Tibetan Buddhism will not have answers but the abbot knows how to question and Ajay has his healthy scepticism, keeping the plot in taut balance. With modern education’s stress on Freudian psychology, an alternative philosophy of desire may seem strange, but it is worth asking if society has solved the riddle of sexual attraction through the copious ‘scientific’ documentation from academia. If the traditional knowledge systems are explored, can another way of understanding man-woman relationship bring about a better sensitivity to human need? When Ajay runs away from the anxieties in his querulous domestic space and meaningless office routine, he represents many others who are just as troubled. Will Hemis bring an answer?
My second thematic interest is in the Bible. To the threesome in the city of Delhi is a parallel of three in the monastery—Ajay, the abbot, and Anna, the Harvard scholar in comparative religion. Her quest is for the ‘Jesus manuscript’ said to be hidden in Kashmir. This part of the novel held me in thrall for its sheer build up and clever integration with the main plot. According to Anna, the lost manuscript dating from the first century AD says ‘Jesus came to India with merchants following the Silk Route, then he travelled through Rajasthan to Puri, and then to Benaras and Nepal’ (p. 55).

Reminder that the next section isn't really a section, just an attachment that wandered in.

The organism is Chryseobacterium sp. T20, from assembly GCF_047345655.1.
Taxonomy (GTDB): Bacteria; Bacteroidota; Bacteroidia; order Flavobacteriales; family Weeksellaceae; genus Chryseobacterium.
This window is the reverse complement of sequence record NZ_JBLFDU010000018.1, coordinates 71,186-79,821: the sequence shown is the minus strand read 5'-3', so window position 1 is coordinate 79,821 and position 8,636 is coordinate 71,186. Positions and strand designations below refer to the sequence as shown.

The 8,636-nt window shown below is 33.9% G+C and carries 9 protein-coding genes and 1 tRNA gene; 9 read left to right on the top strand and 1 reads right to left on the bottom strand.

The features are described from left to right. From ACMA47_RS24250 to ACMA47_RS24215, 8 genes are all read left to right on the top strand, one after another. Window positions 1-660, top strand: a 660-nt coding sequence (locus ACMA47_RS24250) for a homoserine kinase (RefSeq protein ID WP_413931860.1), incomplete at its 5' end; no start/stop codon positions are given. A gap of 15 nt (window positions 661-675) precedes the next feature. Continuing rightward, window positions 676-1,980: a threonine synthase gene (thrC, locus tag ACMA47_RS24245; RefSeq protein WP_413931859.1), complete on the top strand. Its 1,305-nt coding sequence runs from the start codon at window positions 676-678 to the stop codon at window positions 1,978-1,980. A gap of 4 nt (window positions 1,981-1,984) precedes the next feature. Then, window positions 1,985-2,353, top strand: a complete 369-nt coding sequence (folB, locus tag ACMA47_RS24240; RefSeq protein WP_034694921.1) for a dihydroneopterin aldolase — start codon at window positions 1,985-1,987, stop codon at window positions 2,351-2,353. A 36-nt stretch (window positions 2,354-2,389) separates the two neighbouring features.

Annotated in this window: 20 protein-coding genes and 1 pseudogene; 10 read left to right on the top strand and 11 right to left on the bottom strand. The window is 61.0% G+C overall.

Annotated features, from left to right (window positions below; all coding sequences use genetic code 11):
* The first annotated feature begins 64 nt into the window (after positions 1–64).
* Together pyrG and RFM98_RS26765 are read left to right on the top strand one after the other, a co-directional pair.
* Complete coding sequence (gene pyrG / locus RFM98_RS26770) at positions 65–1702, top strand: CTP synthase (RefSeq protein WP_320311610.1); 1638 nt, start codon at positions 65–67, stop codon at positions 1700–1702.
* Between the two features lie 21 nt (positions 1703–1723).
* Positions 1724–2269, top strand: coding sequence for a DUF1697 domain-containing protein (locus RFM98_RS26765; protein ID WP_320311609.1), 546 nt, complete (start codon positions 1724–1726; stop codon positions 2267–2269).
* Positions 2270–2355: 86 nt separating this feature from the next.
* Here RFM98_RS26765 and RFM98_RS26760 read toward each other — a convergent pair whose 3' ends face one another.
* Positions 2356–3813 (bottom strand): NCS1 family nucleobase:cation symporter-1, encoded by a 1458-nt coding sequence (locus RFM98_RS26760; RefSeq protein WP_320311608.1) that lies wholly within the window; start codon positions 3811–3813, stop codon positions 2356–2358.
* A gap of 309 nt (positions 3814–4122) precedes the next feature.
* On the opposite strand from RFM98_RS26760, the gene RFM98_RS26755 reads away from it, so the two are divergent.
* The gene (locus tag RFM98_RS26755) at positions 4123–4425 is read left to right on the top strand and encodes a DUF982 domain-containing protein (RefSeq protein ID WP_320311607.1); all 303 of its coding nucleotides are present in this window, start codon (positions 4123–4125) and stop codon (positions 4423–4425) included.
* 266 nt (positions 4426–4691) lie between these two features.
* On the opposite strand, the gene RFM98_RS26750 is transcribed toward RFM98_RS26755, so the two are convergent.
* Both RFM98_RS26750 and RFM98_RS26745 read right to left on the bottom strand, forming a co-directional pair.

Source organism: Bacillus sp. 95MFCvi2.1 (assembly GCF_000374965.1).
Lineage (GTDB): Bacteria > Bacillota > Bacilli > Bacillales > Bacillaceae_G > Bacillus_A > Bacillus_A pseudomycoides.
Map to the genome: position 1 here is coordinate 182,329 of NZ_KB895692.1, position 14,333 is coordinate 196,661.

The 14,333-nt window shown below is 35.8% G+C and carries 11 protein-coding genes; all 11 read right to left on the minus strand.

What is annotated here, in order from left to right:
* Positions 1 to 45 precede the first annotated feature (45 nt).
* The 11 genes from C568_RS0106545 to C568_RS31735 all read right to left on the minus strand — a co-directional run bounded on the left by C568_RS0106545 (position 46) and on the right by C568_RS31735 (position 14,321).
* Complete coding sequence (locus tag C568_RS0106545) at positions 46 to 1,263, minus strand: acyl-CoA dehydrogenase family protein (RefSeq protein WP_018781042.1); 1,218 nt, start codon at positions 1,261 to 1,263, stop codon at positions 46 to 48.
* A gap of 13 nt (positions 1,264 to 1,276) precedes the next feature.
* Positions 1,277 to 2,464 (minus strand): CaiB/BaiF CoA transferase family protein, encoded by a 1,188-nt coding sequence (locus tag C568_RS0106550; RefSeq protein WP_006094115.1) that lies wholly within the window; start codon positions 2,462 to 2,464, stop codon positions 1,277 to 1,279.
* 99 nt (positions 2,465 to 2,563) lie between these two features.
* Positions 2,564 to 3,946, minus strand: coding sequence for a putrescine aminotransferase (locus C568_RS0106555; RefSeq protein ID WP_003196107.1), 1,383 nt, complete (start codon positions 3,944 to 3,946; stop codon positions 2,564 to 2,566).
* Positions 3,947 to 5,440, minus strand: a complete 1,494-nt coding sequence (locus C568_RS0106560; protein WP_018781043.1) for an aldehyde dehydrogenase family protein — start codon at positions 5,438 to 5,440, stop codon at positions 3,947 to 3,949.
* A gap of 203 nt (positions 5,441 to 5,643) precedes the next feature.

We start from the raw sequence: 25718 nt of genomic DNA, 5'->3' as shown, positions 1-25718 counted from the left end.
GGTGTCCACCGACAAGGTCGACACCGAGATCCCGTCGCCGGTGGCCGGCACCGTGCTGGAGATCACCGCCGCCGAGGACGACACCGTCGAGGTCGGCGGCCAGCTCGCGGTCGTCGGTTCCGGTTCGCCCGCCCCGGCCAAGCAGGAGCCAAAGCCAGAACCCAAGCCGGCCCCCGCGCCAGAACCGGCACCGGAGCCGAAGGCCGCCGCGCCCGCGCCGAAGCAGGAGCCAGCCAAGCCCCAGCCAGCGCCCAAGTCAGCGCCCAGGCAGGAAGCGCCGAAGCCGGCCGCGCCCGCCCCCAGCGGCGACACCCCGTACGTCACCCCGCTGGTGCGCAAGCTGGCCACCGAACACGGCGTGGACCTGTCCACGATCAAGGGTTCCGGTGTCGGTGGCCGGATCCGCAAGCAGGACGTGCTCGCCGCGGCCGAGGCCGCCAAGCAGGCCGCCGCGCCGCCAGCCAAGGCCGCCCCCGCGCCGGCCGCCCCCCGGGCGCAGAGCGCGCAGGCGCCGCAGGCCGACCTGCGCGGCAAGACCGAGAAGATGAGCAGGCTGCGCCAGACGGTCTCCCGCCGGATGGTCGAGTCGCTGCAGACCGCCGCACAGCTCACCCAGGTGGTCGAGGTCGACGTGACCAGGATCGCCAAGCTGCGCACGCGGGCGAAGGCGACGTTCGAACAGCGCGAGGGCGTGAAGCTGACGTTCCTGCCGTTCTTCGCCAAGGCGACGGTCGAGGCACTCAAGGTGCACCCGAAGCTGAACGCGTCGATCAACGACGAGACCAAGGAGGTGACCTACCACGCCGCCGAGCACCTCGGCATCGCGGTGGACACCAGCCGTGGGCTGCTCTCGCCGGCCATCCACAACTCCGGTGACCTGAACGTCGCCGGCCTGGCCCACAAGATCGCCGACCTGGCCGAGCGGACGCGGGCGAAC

Another surmise is that Jesus came to Kashmir after his resurrection, for which ‘the grave at Rozabal in Srinagar, and the plaster cast of feet with holes, as if nails had been driven into them,’ is held out as proof (p. 122). Madhu Tandan weaves these conjectures into Anna’s memory of true love, her coalescing of religion and sexuality where guilt makes a strong appearance too. Anna’s remembrance of her husband and his determination to find the lost ‘Jesus manuscript’ in Ladakh drives her to study Tibetan material with the sensitivity of a scholar. She, a single and intellectual woman, is a misfit in the sanctuary but the abbot and Ajay both find her alluring—maybe for different reasons. What are they? This remote monastery turns oddly multicultural and multi-religious when life choices are discussed, because self-knowledge is not bounded by geography. In Anna’s search for the Jesus manuscript, the abbot’s commentaries on the meaning of love, and Ajay’s bewilderment at the other-worldly talk—a magic mirror is held up to us, the typical readers. In this we see our so-called ‘beautiful’ lives shadowed by hidden disappointments, we see our memories of hurt bleeding once again, and we see hope in drawing upon spiritual resources that we had forgotten.
The strength of Hemis resides in its positive energy and its message of self-healing told through lively characters. Each reader will find her/his own persona peeping through its pages and looking at answers to some riddles of modern living. We might repeat after Rumi as Tandan does, ‘Our greatest lessons come from our greatest pains’ (p. 169).
Malashri Lal retired as Professor in the Department of English, University of Delhi. Currently she is Member, English Advisory Board of the Sahitya Akademi.